I look down and scrutinise my beer but it too is piss-like in more ways than one. I am paying 600 rupees for a pint that costs 60 at 7-Eleven. So that’s 540 rupees to look at some cocks. And out they come in ones, twos and threes – semi-engorged members tied off with black strings and cock rings – their owners parading them across the stage to the tune of Beyoncé and other singers I don’t recognize. They are flopped, rubbed, whirled and danced in a manner that is slightly out of sync with the music. Not that I don’t appreciate the skill required to synchronise phallic movements to piped rhythms. The last of this train of phalluses is a strangely flaccid one, like an aborted baby banana, made all the more endearing by its accompanying track, Ronan Keating’s rendition of When You Say Nothing at All.
I saw seven cocks in all, including the odd limp one, which works out to be 77 rupees per cock, a bargain some might say. An elderly white man seated diagonally opposite me points to one of the dancers while speaking to a server, who promptly writes something on a piece of paper. The elderly man looks as the chit, gives him a thumbs-up sign and points to his watch. The server seems to indicate that it will happen after the show. I suddenly feel nauseated. “As if that’s going to make him happy”, I whisper to R. “Happiness is in the gonads of the ejaculator”, he grunts.
The show isn’t over but Z is bored. We follow our captain out into the alley. I gather that the team is now heading over to some place named Guys on Display. I don’t know see how that would be an improvement from Cocks on Display but R assures me that it’s a proper nightclub. I make an excuse about not wanting to miss the last train home.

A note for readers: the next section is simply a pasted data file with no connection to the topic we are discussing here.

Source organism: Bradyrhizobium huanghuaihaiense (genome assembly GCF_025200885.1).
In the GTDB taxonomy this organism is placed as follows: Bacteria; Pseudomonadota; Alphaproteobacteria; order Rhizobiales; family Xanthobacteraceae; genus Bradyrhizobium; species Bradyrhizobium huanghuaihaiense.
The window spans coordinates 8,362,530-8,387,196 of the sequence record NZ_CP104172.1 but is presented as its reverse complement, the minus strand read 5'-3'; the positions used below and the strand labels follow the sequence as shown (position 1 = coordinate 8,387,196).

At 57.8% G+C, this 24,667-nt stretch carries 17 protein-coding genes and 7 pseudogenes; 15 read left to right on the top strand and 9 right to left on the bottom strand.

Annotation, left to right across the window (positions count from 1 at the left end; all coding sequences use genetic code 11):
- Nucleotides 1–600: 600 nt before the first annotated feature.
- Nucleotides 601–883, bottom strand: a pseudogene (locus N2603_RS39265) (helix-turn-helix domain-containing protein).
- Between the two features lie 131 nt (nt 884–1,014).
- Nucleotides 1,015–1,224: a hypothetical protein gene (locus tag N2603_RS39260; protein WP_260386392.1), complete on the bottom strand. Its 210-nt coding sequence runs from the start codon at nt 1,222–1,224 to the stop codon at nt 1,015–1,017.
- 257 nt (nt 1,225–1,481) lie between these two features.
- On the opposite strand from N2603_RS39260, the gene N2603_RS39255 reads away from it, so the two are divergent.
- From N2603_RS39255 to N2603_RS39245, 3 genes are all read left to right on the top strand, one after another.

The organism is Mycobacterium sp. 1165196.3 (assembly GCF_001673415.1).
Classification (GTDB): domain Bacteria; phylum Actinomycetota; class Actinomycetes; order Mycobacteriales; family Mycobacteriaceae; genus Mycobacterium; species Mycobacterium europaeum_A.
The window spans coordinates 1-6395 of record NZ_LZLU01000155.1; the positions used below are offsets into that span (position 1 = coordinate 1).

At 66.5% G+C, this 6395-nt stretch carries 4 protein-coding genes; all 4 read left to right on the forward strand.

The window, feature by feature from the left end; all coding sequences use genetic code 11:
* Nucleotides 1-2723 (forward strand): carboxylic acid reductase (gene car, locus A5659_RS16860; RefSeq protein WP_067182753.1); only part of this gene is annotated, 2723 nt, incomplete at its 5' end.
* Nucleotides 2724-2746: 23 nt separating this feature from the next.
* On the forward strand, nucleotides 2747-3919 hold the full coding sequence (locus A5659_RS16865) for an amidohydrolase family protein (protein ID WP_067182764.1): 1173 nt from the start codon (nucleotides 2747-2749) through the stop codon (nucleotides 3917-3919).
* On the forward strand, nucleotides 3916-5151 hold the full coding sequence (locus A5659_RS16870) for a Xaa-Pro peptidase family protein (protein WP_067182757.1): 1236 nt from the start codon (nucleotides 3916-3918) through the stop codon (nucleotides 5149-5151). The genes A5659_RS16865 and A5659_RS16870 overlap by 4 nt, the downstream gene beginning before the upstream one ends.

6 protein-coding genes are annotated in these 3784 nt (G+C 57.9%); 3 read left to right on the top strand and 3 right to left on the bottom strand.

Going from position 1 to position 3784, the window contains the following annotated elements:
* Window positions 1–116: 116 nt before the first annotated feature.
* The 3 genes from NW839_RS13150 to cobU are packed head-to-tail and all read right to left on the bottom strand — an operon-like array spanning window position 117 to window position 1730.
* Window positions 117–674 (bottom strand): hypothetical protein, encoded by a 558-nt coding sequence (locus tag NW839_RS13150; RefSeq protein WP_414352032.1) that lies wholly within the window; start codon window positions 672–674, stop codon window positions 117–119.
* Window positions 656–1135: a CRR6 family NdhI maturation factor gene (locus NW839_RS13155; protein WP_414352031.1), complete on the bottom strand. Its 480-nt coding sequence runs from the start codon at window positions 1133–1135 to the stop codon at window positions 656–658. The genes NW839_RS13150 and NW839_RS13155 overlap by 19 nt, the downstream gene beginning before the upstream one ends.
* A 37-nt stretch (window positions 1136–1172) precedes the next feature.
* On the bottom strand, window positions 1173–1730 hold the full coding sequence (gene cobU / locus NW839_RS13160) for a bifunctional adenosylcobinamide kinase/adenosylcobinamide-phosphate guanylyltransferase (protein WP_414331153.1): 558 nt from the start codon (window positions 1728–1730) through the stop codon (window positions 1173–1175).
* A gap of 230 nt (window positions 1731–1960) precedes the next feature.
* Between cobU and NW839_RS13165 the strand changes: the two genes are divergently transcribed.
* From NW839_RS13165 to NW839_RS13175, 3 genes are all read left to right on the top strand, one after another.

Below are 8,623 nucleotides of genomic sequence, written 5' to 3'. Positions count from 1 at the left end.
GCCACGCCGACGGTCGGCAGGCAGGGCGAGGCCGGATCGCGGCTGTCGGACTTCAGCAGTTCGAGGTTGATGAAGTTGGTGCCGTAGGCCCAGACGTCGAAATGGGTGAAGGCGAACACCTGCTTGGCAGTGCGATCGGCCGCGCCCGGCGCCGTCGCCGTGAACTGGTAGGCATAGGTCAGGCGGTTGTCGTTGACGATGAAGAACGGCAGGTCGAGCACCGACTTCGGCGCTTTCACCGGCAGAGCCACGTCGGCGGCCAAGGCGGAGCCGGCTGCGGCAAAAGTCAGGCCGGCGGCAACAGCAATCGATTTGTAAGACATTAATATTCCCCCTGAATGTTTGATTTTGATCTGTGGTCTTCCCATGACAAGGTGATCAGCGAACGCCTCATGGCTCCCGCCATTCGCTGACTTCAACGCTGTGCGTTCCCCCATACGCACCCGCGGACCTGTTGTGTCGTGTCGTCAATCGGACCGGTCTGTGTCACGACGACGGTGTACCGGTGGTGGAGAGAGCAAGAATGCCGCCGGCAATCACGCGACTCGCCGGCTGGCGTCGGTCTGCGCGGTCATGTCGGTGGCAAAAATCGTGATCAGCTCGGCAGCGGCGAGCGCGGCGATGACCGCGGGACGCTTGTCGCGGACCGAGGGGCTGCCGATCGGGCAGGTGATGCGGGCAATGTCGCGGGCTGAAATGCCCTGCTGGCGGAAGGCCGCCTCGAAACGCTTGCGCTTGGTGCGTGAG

As I turn to leave, I am confronted by the indomitable Mint,“You will meet Bird”, he informs me nonchalantly. “Next weekend. He like you artist-type.” I consider the ambiguity of this utterance. Does he like artist types? Or is he an artist-type? Wherever did he get the idea that I am artistic? And why is everyone ordering me around in this city?
On my way back to the metro station, I spot money boys praying at a wayside shrine to a lustrous golden image of a four-headed Brahma. The Hindu gods here are understanding. They know that even rent boys need to eat and give their blessings freely with ever outstretched hands and beatific smiles. The boys of the night bring their palms together and offer ‘wais’ to the deity along with bottles of red strawberry Fanta, ready to drink with straws in place. Hungry rent boys, thirsty gods; it all seems to be a part of the natural order here.
Over Skype, my friend plays agony aunt, patiently listening to my rants before gently chiding me with the inherent authority that comes from being a Bengali. “How does it really matter? This perpetual existential crisis is merely a manifestation of your delusions about heteronormative happily ever afters. Just go with the flow and have fun.” I interrupt him. “Are you happy?” I wonder if the connection has dropped but it’s just him being quiet for a few minutes. “How is that relevant?” He finally answers.
I meet Bird. He fits the image of the archetypal artist, perhaps a little too well. Burgundy hair, fashionable glasses, twisted tartan belt, bottoms inspired by classical Lakhon performers, and footwear from the future. We go to the Art and Culture Centre. He is a digital artist and his friend’s work is on display but he doesn’t seem especially interested in it, shepherding me in the direction of the gallery’s café. He asks me about how I liked my night out with Mint. “It’s not really my scene.” I tell him. “That’s because Silom is for tourists. I will take you to Ramkhamhaeng. There are big clubs there, mostly locals, hot guys, not farang, definitely no tourists or money boys.” “And then?” I probe. He tells me that each club hosts a different theme night so I will have something to do every weekend. “Why would I want to do that every weekend?” “Because it’s fun.”